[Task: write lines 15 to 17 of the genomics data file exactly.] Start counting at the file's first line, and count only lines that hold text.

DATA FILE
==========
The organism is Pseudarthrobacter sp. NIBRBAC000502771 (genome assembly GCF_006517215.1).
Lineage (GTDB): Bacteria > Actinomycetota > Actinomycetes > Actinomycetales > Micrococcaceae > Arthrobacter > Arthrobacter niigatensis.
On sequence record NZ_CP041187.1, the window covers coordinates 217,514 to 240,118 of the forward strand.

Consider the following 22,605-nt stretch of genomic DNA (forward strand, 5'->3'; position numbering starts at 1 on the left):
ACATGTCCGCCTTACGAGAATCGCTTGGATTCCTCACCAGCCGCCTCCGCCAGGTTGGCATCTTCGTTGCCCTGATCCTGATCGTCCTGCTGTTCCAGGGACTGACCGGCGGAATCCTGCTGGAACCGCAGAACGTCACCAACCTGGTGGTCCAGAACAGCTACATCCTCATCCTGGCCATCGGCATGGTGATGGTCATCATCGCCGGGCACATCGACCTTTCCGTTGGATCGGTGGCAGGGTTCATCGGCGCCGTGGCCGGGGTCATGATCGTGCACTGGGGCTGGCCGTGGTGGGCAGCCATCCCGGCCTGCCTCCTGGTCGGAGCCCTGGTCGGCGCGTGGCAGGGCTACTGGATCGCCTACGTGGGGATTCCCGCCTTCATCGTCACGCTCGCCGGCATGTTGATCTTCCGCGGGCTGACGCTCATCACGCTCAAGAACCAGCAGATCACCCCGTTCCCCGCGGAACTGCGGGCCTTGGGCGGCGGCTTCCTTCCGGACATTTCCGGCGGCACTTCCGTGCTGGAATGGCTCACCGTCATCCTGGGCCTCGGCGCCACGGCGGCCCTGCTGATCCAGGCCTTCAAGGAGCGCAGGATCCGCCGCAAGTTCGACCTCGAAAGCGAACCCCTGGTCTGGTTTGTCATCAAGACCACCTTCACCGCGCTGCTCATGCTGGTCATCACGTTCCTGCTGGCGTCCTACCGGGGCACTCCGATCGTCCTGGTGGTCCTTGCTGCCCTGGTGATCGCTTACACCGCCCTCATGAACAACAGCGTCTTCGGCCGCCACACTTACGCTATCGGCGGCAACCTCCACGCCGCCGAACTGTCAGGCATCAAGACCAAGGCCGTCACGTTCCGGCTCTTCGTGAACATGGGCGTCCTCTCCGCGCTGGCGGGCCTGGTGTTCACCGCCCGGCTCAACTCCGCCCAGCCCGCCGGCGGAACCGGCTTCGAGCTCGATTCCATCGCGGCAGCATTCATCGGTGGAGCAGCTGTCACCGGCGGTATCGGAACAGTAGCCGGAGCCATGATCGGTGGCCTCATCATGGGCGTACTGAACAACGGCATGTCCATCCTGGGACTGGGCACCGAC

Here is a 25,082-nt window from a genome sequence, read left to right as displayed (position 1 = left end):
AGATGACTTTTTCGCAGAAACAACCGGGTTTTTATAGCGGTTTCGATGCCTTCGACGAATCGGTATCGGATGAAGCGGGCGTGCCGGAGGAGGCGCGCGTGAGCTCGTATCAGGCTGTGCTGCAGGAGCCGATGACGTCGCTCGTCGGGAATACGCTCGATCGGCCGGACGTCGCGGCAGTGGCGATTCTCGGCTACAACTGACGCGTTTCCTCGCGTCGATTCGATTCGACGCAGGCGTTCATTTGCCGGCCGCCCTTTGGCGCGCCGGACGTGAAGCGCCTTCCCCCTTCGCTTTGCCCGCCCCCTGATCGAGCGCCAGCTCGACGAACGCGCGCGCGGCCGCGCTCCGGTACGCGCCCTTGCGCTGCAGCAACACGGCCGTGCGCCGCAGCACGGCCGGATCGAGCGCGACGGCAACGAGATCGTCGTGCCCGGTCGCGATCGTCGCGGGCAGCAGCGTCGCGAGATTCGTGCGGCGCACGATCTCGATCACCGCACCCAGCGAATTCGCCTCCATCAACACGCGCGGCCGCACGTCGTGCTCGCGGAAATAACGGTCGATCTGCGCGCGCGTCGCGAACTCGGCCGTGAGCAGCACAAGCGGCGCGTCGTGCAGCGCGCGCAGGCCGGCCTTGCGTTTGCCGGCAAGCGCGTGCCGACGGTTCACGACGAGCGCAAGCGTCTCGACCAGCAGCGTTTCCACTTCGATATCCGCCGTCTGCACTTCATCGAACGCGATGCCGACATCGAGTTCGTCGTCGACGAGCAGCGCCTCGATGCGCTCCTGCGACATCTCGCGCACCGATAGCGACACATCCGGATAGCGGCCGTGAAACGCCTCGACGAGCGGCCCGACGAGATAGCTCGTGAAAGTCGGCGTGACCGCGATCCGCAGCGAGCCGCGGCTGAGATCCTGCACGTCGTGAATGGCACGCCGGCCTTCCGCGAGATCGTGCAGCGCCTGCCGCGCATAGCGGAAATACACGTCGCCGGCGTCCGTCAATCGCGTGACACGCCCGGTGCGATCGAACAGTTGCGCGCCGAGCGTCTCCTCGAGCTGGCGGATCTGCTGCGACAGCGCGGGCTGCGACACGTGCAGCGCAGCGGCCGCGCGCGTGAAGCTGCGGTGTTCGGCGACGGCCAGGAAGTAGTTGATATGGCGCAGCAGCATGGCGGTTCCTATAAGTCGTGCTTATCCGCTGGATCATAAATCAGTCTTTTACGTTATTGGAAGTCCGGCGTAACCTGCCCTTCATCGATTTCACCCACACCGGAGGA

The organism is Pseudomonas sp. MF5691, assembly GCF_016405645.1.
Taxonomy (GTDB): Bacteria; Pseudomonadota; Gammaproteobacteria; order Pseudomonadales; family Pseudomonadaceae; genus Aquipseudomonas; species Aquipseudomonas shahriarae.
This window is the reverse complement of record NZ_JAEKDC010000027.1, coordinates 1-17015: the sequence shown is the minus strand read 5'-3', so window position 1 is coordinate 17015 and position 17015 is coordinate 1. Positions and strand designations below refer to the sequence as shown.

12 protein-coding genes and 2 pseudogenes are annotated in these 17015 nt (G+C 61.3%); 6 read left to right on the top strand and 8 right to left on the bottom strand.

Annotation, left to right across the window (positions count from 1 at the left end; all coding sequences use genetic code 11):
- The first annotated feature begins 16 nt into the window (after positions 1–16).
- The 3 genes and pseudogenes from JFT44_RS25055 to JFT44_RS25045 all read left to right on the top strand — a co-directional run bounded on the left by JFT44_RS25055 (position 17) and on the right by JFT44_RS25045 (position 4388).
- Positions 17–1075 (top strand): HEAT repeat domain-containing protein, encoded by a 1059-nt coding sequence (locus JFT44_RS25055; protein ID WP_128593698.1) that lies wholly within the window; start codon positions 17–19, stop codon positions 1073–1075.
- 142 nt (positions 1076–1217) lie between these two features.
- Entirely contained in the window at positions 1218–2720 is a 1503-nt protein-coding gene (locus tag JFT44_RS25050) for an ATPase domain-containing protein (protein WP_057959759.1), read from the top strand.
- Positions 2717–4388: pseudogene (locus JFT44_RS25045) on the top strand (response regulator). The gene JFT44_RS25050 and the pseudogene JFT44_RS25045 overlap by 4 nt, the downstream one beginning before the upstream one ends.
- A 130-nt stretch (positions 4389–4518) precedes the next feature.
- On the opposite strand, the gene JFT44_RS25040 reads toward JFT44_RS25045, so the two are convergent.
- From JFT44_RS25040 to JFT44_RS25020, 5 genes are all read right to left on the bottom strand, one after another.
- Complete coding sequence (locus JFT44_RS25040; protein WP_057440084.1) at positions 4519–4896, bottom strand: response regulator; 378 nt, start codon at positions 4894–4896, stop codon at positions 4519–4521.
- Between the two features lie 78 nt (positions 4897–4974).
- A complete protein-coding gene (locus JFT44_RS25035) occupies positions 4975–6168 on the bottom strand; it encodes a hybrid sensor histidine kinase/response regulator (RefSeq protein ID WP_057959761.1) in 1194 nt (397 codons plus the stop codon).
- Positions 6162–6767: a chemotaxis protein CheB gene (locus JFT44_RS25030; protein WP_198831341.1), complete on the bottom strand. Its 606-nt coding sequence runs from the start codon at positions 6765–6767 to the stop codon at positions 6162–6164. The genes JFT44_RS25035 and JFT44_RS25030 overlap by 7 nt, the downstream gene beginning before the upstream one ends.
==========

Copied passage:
- Positions 17–1075 (top strand): HEAT repeat domain-containing protein, encoded by a 1059-nt coding sequence (locus JFT44_RS25055; protein ID WP_128593698.1) that lies wholly within the window; start codon positions 17–19, stop codon positions 1073–1075.
- 142 nt (positions 1076–1217) lie between these two features.
- Entirely contained in the window at positions 1218–2720 is a 1503-nt protein-coding gene (locus tag JFT44_RS25050) for an ATPase domain-containing protein (protein WP_057959759.1), read from the top strand.